Globalization: World Trade Group “rethinks” how business is done
Since 1999, the London-based World Trade Group has been sponsoring conferences that give forward-thinking manufacturing and supply chain executives a chance to share knowledge and network with like-minded peers. Its next event, scheduled May 13-15 in Düsseldorf, Germany, is the 10th Annual European Supply Chain and Logistics Summit.
If you ever find yourself wondering how executives in other companies—or even in other industries—cope with globalization, the skills shortage, or the other big issues of the day, you’re a prime candidate for membership in The World Trade Group (WTG).
Since 1999, this London-based organization has been sponsoring conferences that give forward-thinking manufacturing and supply chain executives a chance to share knowledge and network with like-minded peers. To make these gatherings as effective as possible, the WTG splits them according to functional area.
The next event, scheduled for May 13th through May 15th in Düsseldorf, Germany, is the 10th Annual European Supply Chain and Logistics Summit. The 4th European PLM Summit will take place June 23rd through June 25th in Toulouse, France. The group returns to Düsseldorf October 6th through October 9th for the 4th European Manufacturing Summit.
Oliver Sloane, Group Director, Manufacturing and Supply Chain Industries at WTG, says the supply chain summit will “explore issues like the increasingly global nature of business, and its effect on supply chains.”
Scheduled speakers will include Matthew Costello, senior VP corporate development at Sony Ericsson , who is based in Sweden, and Walter Clements, associate director of global security with Cincinnati-based Procter & Gamble .
Costello will detail how Sony Ericsson created an end-to-end supply chain, linking customers with the back end operations and finding ways of creating more robust connections with those customers. He also will also reveal how Sony Ericsson has developed innovative technology for conserving energy conservation and the work being done to meet global demand for sustainable business operations.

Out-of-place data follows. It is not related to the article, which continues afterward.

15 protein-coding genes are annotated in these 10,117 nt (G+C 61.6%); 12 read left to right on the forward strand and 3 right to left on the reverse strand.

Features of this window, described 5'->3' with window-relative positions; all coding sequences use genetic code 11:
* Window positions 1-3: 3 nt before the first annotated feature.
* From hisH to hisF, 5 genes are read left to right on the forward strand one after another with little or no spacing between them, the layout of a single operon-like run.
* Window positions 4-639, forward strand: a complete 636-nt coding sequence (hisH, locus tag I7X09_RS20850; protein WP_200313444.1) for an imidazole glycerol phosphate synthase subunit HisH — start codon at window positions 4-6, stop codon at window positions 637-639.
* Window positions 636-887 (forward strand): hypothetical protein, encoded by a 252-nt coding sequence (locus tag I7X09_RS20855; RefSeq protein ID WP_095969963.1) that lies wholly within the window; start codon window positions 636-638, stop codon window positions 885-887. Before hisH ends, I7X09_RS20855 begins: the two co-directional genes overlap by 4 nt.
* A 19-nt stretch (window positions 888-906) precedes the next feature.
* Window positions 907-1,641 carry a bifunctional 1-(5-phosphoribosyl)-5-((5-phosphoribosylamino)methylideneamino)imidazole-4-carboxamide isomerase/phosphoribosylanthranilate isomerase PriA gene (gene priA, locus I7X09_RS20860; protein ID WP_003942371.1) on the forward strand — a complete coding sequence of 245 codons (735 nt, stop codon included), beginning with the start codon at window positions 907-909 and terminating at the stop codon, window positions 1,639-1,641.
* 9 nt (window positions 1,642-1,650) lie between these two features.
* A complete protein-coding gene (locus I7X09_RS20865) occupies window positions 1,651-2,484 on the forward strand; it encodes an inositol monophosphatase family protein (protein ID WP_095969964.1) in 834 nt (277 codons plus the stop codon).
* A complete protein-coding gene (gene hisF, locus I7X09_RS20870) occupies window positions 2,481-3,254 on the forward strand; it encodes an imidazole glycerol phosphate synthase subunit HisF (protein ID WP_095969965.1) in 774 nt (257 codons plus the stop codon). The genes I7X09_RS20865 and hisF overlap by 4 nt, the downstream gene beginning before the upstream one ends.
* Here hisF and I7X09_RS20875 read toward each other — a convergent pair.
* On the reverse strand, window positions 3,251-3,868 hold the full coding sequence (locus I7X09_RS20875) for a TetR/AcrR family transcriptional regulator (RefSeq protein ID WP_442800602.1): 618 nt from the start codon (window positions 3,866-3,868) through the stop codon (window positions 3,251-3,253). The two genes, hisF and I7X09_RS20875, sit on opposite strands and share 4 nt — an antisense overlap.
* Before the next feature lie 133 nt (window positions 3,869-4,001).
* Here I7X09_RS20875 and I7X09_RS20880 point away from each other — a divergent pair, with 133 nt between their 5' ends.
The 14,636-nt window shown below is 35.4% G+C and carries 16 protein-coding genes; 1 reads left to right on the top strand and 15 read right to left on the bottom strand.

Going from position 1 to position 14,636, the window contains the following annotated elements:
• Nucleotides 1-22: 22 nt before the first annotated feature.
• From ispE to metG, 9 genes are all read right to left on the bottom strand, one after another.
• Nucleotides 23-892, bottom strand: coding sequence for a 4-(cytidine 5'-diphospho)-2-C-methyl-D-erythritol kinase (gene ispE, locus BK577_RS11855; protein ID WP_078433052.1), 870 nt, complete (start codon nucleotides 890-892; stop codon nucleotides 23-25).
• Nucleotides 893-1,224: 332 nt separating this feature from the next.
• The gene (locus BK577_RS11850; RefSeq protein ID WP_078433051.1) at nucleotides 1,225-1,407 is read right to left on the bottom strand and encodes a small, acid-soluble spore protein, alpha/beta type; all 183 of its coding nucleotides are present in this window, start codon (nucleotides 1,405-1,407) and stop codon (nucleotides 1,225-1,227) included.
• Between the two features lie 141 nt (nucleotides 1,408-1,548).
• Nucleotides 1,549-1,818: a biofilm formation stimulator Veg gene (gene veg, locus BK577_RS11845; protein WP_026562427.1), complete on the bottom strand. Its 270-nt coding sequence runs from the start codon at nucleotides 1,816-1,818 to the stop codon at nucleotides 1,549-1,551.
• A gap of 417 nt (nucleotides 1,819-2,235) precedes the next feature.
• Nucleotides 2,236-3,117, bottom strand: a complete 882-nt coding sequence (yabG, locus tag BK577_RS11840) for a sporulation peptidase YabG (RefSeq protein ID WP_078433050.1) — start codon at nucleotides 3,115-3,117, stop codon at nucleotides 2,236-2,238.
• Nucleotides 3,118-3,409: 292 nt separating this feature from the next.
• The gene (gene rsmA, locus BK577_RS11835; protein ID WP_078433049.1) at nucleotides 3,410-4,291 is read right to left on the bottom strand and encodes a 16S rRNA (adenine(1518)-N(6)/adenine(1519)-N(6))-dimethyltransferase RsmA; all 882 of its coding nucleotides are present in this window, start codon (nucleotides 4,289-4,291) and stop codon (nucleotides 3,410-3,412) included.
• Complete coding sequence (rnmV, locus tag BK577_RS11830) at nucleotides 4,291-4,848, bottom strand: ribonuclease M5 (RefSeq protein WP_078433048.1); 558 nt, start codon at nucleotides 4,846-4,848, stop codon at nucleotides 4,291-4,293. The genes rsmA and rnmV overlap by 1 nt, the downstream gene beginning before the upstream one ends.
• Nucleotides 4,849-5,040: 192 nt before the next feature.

Clements will reveal the success behind P&G's latest risk assessment programs as well as the work its Loss Oversight Team has done in diffusing threats and crises along the supply chain.
In addition to these, and other insightful presentations, Summit attendees will be able to connect with peers in one-one-one networking sessions.
As Sloane points out, the value of the WTC summits is in the profile of the attendees: “They are senior executives with at least a national responsibility in their particular disciplines,” he says. “That means they are typically at the VP level or above.”
Attendance at a WTG summit also buys a membership into the WTG Alumni group, a growing online community of professionals who have attended and spoken at WTG events. This site also contains a wealth of valuable content, including reports from leading industry analysts firms.
Sloane says the alumni site is developing into a way making the WTG summits ongoing events and a continuous way of connecting with people “who are trying to shape their industries by rethinking how things are being done.”
Annual Salary Survey
After almost a decade of uncertainty, the confidence of plant floor managers is soaring. Even with a number of challenges and while implementing new technologies, there is a renewed sense of optimism among plant managers about their business and their future.
The respondents to the 2014 Plant Engineering Salary Survey come from throughout the U.S. and serve a variety of industries, but they are uniform in their optimism about manufacturing. This year’s survey found 79% consider manufacturing a secure career. That’s up from 75% in 2013 and significantly higher than the 63% figure when Plant Engineering first started asking that question a decade ago.